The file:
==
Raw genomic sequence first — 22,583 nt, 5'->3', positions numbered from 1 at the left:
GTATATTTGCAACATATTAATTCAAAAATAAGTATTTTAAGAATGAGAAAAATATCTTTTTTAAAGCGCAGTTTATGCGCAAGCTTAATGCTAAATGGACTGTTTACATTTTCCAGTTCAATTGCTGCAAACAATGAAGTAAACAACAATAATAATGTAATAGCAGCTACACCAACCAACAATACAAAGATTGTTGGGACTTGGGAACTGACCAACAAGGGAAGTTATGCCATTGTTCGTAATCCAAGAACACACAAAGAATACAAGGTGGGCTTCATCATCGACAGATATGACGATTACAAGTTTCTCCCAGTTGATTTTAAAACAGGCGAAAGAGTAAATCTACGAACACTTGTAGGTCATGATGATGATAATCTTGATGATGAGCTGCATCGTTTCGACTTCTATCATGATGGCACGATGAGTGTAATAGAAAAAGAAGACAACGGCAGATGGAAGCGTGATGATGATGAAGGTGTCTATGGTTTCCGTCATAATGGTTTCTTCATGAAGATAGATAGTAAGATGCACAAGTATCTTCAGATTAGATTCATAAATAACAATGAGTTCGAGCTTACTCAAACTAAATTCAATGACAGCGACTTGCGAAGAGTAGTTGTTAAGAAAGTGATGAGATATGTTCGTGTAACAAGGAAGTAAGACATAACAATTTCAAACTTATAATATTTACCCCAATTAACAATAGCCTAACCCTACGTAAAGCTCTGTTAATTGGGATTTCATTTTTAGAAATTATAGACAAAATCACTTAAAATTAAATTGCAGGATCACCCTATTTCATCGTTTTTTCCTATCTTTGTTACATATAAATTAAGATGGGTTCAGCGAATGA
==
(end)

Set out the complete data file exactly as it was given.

Raw genomic sequence first — 22,583 nt, 5'->3', positions numbered from 1 at the left:
GTATATTTGCAACATATTAATTCAAAAATAAGTATTTTAAGAATGAGAAAAATATCTTTTTTAAAGCGCAGTTTATGCGCAAGCTTAATGCTAAATGGACTGTTTACATTTTCCAGTTCAATTGCTGCAAACAATGAAGTAAACAACAATAATAATGTAATAGCAGCTACACCAACCAACAATACAAAGATTGTTGGGACTTGGGAACTGACCAACAAGGGAAGTTATGCCATTGTTCGTAATCCAAGAACACACAAAGAATACAAGGTGGGCTTCATCATCGACAGATATGACGATTACAAGTTTCTCCCAGTTGATTTTAAAACAGGCGAAAGAGTAAATCTACGAACACTTGTAGGTCATGATGATGATAATCTTGATGATGAGCTGCATCGTTTCGACTTCTATCATGATGGCACGATGAGTGTAATAGAAAAAGAAGACAACGGCAGATGGAAGCGTGATGATGATGAAGGTGTCTATGGTTTCCGTCATAATGGTTTCTTCATGAAGATAGATAGTAAGATGCACAAGTATCTTCAGATTAGATTCATAAATAACAATGAGTTCGAGCTTACTCAAACTAAATTCAATGACAGCGACTTGCGAAGAGTAGTTGTTAAGAAAGTGATGAGATATGTTCGTGTAACAAGGAAGTAAGACATAACAATTTCAAACTTATAATATTTACCCCAATTAACAATAGCCTAACCCTACGTAAAGCTCTGTTAATTGGGATTTCATTTTTAGAAATTATAGACAAAATCACTTAAAATTAAATTGCAGGATCACCCTATTTCATCGTTTTTTCCTATCTTTGTTACATATAAATTAAGATGGGTTCAGCGAATGA